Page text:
There's nowhere in the world quite like London. This isn't just another capital city, it's a thriving metropolis with a unique personality formed by its iconic landmarks, centuries of history, world-class shopping and achingly cool fashion, arts and food scenes. London is the perfect playground for kids of all ages. Don't miss the Science Museum, Natural History Museum and Horniman Museum, where they'll have so much hands-on fun they'll forget the're learning. Animal lovers will love getting up close to the creatures at London Zoo and the London Wetlands Centre and Battersea Park Children's Zoo, and if there's pocket money to be spent, head to the world famous Hamleys toy store. It may be one of the world's most cutting-edge cities, but there's evidence of London's rich history all over. The Royal Botanic Gardens, Tower of London, Westminster Palace, Westminster Abbey, and Maritime Greenwich are all UNESCO World Heritage Sites as well as top attractions. For a glimpse of London that dates back to Roman times, visit the historic City of London, also known as the Square Mile. You can't go far in London without stumbling across one of the city's iconic attractions. A 40-minute walk along the South Bank will take you past Big Ben and the Houses of Parliament, the London Eye, Tate Modern, Shakespeare's Globe, St Paul's Cathedral and Tower Bridge. There are also eight Royal Parks to explore, and over 300 museums and galleries, many offering free admission.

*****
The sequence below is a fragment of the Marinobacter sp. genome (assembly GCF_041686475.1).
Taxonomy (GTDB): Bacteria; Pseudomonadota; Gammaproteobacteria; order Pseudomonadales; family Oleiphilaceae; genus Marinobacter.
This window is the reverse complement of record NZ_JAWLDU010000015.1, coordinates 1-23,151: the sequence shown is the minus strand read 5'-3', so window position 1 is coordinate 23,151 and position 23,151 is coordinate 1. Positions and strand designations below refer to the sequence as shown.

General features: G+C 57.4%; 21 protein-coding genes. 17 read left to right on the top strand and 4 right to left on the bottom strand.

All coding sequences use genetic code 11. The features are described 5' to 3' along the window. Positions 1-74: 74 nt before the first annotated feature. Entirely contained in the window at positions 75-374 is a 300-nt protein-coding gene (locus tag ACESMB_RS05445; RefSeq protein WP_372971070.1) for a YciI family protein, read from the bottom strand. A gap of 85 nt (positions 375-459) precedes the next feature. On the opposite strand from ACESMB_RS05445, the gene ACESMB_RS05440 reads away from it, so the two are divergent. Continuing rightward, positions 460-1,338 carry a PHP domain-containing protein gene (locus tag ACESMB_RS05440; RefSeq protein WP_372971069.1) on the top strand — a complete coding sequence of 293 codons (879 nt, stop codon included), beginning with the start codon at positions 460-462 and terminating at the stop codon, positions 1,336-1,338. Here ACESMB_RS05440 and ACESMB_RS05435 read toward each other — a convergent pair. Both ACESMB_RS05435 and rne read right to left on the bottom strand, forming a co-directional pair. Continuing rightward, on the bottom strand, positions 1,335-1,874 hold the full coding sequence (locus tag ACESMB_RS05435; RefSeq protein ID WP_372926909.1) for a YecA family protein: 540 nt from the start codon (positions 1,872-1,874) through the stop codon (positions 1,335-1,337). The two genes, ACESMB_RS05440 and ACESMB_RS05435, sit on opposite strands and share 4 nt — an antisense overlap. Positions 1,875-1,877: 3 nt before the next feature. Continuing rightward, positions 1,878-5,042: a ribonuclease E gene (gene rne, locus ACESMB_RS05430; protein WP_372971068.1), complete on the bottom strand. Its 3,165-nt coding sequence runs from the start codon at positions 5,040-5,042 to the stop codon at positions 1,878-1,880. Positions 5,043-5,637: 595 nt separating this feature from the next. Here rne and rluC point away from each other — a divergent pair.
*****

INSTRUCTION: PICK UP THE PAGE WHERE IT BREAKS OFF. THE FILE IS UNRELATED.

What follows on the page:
Windsor, a short break destination combining history, fine shopping and dining, sports, leisure... Windsor is famous for its royal connections and is steeped in the pageantry and history of the Royal Family. Less than 30 miles west of London it's surrounded by the delightful countryside of Royal Berkshire and makes a great day trip from the capital. You'll discover a lively town in a glorious riverside location with great shopping, restaurants and Windsor Castle - one of the Queen's official royal residences and the largest and oldest occupied castle in the world. If you love history and royal tradition, Windsor is the place to head. As well as the enormous Castle, there's historic Eton College , where Princes William and Harry went to school, and Frogmore House - the elegant property where Queen Victoria and her husband Prince Albert are buried.